"Trumbo" chronicles the life and work of Dalton Trumbo, a talented screenwriter who's career was marred by unfortunate anti-Communist paranoia throughout much of the post-war 1950s. As one of the infamous "Hollywood Ten", he was blacklisted for his association with the Communist Party USA. But despite the aggressive backlash, lead by gossip columnist Hedda Hopper and her House Un-American Activities Committee, he managed to rise above it all, sacrificing his personal life and freedom. Throughout his ordeal, he found a way to keep writing under various aliases, delivering some of cinema's classic screenplays, including Oscar winners "Roman Holiday" and "The Brave One".

And of course, the usual triumph over adversity narrative unfolds, with Cranston leading a strong ensemble cast. Those seeking a more inventive style of storytelling will surely be repelled by this by-the-numbers plotting, and with good reason. But on the other hand, it tells an interesting, engaging story and crafts a fascinating central character through Cranston's compellingly self-aware performance. His Trumbo is as self-involved as so many other "great, but flawed" men we've seen on screen, but he has his own nonchalant sense of humor that sets him apart. Would I nominate him for an Oscar? Perhaps not. But it's more than capable acting considering the constraints of playing a real-life character.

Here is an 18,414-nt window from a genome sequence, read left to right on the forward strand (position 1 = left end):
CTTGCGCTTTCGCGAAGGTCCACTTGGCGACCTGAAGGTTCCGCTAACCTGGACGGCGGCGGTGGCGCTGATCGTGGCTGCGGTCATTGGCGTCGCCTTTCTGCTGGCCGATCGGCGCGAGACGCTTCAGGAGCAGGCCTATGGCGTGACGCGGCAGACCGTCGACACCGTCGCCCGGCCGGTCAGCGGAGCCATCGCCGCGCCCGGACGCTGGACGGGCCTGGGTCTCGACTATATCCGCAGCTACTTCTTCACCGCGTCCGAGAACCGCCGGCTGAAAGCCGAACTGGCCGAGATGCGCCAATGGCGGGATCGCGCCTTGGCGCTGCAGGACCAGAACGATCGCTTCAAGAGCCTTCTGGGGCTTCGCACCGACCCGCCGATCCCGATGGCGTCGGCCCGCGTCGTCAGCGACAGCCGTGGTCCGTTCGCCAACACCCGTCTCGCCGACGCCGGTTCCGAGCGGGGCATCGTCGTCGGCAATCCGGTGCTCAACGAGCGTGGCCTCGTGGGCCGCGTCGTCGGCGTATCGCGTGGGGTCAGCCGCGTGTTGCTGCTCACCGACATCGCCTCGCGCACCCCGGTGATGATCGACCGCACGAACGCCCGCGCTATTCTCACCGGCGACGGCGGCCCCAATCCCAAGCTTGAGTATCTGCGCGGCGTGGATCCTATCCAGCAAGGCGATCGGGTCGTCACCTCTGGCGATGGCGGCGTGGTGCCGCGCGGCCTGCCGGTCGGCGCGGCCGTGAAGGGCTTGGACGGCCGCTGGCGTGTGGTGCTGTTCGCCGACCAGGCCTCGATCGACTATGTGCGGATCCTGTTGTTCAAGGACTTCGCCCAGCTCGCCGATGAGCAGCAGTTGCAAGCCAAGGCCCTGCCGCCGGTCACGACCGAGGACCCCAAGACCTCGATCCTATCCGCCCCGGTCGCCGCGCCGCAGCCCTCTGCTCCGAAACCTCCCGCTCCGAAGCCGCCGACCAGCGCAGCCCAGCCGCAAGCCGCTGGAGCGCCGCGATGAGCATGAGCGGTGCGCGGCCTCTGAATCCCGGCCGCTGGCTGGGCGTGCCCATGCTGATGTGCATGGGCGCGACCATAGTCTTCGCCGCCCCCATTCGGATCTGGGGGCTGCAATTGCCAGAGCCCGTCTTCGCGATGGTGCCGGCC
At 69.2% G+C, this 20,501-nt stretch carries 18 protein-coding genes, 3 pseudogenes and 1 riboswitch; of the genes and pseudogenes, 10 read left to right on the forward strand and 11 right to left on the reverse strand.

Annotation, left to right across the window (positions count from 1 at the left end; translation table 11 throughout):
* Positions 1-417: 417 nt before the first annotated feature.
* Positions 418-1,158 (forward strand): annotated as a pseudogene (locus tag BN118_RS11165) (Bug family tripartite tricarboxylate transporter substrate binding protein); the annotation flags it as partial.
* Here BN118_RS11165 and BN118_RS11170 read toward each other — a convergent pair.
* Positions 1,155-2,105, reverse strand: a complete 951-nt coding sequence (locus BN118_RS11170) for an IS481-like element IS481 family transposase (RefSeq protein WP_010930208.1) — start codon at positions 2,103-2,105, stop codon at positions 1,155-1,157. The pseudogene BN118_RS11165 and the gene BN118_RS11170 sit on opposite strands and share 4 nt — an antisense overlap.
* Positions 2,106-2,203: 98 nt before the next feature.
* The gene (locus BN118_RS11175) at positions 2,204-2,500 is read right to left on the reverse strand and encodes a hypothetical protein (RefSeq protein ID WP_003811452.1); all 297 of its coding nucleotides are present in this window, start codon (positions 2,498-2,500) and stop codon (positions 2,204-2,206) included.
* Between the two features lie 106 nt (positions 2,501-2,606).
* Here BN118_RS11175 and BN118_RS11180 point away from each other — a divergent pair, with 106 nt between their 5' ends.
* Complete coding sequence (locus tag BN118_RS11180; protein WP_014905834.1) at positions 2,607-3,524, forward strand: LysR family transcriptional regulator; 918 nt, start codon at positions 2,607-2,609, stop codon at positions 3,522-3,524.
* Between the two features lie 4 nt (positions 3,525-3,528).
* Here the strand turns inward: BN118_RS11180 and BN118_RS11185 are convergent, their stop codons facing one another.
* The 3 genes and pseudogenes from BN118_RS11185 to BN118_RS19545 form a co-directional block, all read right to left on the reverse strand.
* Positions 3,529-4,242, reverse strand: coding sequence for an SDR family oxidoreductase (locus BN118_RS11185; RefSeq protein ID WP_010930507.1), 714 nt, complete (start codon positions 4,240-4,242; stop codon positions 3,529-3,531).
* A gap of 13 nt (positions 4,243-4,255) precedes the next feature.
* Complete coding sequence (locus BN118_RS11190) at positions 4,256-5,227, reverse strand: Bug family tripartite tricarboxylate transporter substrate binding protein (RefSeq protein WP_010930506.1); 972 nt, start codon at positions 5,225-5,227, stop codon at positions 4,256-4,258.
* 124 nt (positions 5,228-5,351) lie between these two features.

In casting the other roles, the film has a few other standouts, notably Michael Stuhlbarg as the conflicted Edward G. Robinson. And it's understandable why Helen Mirren gained plaudits for her showy performance as Hedda Hopper, a real "piece of work" as they say. Most importantly, the cast deserves credit for avoiding mimicry, which could have easily cheapened the film (hey "Hitchcock"!) given some of the more dubious casting choices.

In summary, "Trumbo" doesn't do anything outstanding, but it's tastefully made and pleasantly entertaining. Sure, it could have taken a bit more risks, but I found more to like than not. And in a week of underwhelming films, that was good enough for me.

Sunday, February 21, 2016

PAFF: The Unseen

The notion of Africa as a singular country has long perpetuated throughout Western society. Sometimes it's due to willful ignorance, for others it's sometimes inadvertent misunderstanding. But even for the more enlightened citizens of this vast continent's 54 nations, pinning down their own definitive individuality can be a challenge. It's no wonder then, that existentialist narratives like Perivi Katjavivi's "The Unseen" are becoming more commonplace in African cinema.